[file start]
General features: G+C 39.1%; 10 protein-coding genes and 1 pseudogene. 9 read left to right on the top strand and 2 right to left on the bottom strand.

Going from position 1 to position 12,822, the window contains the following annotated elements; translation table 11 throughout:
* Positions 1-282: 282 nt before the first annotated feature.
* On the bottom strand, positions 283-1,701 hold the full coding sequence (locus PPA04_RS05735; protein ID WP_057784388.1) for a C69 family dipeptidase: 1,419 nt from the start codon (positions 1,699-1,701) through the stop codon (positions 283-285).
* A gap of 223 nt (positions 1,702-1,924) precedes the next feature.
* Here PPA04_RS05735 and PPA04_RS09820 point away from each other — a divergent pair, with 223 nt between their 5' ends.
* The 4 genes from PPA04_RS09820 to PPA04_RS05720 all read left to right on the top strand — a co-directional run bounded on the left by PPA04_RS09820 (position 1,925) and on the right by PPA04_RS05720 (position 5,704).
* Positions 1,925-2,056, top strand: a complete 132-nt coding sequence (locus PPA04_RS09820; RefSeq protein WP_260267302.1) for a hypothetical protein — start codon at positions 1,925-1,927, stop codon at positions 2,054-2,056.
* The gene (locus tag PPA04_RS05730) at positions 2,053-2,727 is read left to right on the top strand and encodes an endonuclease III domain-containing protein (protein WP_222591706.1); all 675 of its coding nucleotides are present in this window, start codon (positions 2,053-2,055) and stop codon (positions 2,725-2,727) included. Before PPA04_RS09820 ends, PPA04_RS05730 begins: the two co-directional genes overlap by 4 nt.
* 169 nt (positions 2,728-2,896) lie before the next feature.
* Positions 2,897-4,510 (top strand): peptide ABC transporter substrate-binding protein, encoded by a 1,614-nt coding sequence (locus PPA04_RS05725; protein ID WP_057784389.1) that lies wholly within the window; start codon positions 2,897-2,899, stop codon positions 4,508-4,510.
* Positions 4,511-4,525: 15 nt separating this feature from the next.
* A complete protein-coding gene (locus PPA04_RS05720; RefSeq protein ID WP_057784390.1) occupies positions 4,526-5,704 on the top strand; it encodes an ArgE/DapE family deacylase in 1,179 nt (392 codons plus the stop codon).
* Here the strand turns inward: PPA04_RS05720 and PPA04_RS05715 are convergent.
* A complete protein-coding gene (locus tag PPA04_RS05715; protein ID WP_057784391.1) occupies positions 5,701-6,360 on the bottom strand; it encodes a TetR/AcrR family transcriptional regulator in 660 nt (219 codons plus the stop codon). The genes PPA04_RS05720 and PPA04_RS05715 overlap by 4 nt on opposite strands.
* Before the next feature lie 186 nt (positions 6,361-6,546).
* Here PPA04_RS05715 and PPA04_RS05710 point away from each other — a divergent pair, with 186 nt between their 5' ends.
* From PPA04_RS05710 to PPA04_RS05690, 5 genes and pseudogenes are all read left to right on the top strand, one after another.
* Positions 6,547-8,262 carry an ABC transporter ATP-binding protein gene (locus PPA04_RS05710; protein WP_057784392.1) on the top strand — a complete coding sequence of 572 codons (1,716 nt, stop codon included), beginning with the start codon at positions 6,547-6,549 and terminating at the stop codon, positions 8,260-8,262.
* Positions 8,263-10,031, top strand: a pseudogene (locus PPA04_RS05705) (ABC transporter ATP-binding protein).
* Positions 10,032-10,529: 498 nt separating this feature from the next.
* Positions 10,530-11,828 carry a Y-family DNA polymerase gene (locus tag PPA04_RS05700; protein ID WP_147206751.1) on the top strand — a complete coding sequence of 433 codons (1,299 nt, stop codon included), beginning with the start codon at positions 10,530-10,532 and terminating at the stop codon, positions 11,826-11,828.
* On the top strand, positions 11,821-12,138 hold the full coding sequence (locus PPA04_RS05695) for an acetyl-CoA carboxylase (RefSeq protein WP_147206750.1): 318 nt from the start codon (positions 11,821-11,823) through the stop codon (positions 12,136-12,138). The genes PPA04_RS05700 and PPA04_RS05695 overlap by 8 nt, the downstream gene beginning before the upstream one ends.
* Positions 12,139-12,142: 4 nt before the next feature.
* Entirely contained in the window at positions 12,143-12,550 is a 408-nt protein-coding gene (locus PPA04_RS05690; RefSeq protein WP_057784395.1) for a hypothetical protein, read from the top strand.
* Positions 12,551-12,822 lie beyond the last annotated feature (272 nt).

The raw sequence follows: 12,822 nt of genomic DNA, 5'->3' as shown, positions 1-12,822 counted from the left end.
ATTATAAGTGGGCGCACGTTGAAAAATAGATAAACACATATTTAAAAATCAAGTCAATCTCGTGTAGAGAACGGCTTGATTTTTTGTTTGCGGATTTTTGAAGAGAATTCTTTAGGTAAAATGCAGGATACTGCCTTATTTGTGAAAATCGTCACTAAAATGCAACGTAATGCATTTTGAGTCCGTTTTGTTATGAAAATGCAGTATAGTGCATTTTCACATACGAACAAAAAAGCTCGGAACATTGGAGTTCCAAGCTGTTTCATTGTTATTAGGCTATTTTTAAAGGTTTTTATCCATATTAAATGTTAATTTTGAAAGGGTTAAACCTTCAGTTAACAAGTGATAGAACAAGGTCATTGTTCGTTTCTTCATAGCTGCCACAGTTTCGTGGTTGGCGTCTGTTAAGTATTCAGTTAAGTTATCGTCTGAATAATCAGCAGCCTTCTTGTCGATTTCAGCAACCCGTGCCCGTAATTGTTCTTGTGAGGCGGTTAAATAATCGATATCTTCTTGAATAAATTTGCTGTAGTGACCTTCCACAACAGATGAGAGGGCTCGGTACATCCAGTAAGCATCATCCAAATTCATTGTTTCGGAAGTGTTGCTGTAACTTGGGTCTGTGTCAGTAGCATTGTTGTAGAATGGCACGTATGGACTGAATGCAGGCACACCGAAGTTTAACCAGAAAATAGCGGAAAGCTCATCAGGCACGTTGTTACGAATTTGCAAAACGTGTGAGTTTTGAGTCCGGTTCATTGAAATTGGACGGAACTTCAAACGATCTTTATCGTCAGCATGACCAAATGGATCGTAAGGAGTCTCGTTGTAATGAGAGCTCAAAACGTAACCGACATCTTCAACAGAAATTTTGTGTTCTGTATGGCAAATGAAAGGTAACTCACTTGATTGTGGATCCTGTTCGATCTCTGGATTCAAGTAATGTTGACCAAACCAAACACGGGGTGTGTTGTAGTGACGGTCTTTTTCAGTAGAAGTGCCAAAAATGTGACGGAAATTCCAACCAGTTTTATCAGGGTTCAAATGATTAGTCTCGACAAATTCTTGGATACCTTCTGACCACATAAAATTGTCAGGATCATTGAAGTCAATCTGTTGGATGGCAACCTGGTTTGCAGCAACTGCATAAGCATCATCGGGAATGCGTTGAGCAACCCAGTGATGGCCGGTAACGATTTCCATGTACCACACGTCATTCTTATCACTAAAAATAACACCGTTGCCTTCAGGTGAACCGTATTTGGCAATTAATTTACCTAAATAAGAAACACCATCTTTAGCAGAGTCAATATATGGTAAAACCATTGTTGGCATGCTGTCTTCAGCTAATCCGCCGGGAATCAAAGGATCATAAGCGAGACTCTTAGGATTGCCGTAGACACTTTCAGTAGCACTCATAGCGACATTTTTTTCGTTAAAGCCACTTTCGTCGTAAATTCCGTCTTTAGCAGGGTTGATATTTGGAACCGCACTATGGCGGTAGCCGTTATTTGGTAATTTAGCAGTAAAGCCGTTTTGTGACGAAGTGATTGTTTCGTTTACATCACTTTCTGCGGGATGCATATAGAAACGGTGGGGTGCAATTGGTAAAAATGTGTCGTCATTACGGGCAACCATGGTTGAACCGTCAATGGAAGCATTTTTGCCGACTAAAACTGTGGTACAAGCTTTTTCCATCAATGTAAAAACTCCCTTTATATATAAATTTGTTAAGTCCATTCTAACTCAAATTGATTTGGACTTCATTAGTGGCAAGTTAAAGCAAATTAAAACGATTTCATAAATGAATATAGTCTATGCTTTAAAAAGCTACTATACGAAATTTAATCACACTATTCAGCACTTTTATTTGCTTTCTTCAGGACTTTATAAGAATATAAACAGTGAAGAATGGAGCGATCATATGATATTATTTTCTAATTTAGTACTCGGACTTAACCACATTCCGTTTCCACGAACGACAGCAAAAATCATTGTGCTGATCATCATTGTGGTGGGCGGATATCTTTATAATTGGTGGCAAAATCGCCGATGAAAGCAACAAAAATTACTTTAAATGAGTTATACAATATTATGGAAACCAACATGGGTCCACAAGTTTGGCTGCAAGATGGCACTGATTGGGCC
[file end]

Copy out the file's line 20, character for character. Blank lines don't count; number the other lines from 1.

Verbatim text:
* Positions 8,263-10,031, top strand: a pseudogene (locus PPA04_RS05705) (ABC transporter ATP-binding protein).